Safeguard 2.0—managing risk under Australia's new carbon scheme

By Louis Chiam, Yu Zhang, Anne Beresford, Bill McCredie
Climate Change Energy Environment, Social, Governance

Top tips for managing carbon risk from 1 July 2023 under Australia's new carbon scheme 5 min read

With Australia's revamped baseline-and-credit carbon trading scheme, the Safeguard Mechanism (starting on 1 July 2023), many of Australia's large emitters—and their investors, financiers and customers—are grappling with how to comply with the scheme and manage carbon risk.

The amended Safeguard Mechanism rules—outlined in this Insight—impose new mandatory net carbon emissions limits on around 215 facilities across the mining, manufacturing, transport, oil & gas and waste sectors. Covering some 28% of Australia's emissions, the rules represent a key plank in the Australian Government's net zero plans.

While the final regulatory filings for the first compliance year (July 2023 to June 2024) are not required until March 2025, there are a number of steps that affected companies should be taking now to ensure they can comply with the Safeguard Mechanism rules and manage the associated carbon risks.

In this Insight, we outline the key components and explain what compliance entities need to be doing now to comply.

Key takeaways

  • The Safeguard Mechanism introduces new compliance requirements for responsible emitters, which require careful consideration as to how these should be appropriately managed once the regime comes into effect on 1 July 2023.
  • Affected entities should assess how the new regime will impact their facilities, and consider any additional carbon costs or revenue opportunities from trading carbon credits.
  • Responsible entities with excess carbon emissions will face a carbon cost of up to $75 per tonne of carbon dioxide equivalent.

Carbon cost accruals

From 1 July 2023, the 'responsible emitter' for each Safeguard facility (typically, the entity with operational control) will be required to ensure the facility's net emissions are less than its target (baseline) emissions, either by reducing actual emissions or procuring approved carbon offsets.

Where the facility is likely to have excess emissions (above the baseline) it will face a carbon cost from 1 July. For example, a manufacturing facility with excess emissions will need to buy approved carbon offsets to reduce its net emissions and, as a result, its per tonne production cost will rise.

Conversely, a facility that can outperform its target (and keep emissions below the baseline) will earn carbon credits. For a manufacturing facility, this would mean that each tonne of production in effect earns additional revenue in the form of carbon credits. However, credits earned by facilities that outperform their target may only be ultimately used by either the generating facility or another Safeguard facility (so are unlikely to have value outside the Safeguard 'ecosystem').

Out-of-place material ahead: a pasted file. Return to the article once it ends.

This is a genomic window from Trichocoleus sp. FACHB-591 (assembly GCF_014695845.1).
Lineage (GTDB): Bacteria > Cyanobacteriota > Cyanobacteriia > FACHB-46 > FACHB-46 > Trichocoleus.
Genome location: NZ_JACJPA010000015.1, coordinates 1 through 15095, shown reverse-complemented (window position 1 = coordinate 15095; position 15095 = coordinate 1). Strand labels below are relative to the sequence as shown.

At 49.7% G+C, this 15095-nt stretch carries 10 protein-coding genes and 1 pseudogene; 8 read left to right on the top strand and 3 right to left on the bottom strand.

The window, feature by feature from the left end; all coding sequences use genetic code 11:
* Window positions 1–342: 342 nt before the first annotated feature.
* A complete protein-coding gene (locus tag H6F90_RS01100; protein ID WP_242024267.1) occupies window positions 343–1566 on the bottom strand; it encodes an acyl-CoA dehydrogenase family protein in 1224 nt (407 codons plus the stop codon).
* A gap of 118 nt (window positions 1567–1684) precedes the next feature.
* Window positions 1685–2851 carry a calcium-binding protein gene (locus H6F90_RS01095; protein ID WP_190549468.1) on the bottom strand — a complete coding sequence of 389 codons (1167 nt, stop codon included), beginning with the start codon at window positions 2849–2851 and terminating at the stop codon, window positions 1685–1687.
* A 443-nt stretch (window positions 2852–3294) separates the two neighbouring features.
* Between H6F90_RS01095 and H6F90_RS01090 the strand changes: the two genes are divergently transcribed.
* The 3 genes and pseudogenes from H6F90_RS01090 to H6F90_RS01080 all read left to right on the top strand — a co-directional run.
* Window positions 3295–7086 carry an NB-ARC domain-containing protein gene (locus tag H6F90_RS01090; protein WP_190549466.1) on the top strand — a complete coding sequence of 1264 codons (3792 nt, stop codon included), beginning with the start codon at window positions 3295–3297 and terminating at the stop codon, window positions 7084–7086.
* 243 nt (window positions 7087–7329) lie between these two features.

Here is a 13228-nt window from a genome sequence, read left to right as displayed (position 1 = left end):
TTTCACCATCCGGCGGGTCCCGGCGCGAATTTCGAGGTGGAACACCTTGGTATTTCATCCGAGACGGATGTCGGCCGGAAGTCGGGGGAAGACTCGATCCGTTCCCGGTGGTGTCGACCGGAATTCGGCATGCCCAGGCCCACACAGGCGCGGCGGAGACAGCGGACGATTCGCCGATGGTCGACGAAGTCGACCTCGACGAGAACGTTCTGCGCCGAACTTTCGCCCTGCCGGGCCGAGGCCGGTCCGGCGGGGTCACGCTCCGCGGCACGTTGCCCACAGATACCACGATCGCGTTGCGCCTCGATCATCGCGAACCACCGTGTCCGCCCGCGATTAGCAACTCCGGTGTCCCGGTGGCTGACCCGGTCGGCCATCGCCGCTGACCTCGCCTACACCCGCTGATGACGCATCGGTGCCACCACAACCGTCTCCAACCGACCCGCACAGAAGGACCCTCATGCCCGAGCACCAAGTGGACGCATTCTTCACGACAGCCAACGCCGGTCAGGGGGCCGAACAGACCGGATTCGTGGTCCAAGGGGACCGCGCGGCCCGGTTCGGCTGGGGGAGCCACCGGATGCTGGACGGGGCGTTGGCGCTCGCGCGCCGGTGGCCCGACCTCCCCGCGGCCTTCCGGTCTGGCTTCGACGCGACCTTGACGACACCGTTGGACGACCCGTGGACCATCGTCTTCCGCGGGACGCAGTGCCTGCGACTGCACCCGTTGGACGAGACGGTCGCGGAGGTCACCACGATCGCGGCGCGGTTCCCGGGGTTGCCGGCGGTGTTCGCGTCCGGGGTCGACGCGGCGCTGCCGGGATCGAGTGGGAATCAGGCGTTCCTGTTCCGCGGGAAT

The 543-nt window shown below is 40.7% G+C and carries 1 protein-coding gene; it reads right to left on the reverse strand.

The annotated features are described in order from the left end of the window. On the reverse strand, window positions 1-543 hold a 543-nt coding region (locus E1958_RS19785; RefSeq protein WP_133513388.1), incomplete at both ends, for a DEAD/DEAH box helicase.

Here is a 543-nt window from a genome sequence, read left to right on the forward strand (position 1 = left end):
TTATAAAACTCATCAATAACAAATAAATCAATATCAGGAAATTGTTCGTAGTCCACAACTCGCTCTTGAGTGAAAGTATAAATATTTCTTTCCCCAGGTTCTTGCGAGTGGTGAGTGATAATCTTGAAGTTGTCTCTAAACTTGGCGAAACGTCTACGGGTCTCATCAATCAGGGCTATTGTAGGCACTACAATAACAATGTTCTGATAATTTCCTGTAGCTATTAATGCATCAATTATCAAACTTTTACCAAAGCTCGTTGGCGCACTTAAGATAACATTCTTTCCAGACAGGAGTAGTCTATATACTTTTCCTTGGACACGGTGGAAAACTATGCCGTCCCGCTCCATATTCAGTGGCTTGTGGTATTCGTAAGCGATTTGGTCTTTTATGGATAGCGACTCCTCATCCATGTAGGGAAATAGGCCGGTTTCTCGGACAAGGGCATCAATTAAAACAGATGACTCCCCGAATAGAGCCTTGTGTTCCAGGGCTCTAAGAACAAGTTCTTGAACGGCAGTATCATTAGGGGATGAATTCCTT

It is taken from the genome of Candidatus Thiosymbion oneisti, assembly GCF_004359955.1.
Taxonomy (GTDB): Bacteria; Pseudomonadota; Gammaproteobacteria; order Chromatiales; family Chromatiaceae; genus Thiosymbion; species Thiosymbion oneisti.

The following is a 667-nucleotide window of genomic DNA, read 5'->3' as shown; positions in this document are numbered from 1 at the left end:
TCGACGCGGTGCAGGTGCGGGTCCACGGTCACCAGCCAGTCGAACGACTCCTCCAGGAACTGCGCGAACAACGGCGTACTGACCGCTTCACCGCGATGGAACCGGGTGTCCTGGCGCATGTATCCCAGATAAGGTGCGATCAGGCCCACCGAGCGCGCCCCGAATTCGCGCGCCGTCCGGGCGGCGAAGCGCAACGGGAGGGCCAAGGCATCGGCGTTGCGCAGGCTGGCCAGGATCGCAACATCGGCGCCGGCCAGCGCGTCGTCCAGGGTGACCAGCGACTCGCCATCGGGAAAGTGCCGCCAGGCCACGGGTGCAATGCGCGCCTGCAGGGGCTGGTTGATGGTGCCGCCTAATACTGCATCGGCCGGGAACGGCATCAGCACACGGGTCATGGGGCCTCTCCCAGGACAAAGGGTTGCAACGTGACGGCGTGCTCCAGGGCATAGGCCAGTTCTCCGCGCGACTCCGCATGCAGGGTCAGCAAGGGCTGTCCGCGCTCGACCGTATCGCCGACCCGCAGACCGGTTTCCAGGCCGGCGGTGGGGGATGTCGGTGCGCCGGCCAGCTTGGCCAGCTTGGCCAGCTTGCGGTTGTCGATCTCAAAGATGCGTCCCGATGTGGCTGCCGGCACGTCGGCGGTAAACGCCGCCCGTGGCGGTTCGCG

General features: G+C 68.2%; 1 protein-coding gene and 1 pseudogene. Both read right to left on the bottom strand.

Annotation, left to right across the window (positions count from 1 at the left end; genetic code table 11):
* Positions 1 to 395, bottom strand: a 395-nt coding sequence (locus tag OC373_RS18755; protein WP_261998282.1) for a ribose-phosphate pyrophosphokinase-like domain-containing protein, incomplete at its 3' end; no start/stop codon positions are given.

In certain circumstances there is also an option to 'borrow' part of the baseline from the next compliance year to help satisfy the baseline targets, which further complicates this analysis.

In each case, these carbon costs and revenues will need to be estimated and properly captured in financial statements, which may be challenging in the absence of a clear reference carbon price.

Passing on carbon costs to customers

Some facilities may be able to pass on their additional carbon costs to customers, eg if the market price rises to reflect carbon costs or if they sell products under long-term supply contracts that include an applicable 'change in law' or 'carbon cost' clause.

Relying on contract terms will require care and planning. There is no general right under contract law or the Safeguard Mechanism to change prices simply because of a new regulatory impost. Instead, any price increase will depend on the precise wording of the contract terms. And while the Safeguard Mechanism (in its previous incarnation) has been in place for several years, existing long-term contracts may not reference it directly.

Similarly, a facility's long-term contracts may impose detailed procedural requirements on the supplier, ranging from time limits on giving notice through to providing evidence of the applicable costs and how they are being treated by the supplier.

Preparing for regulatory filings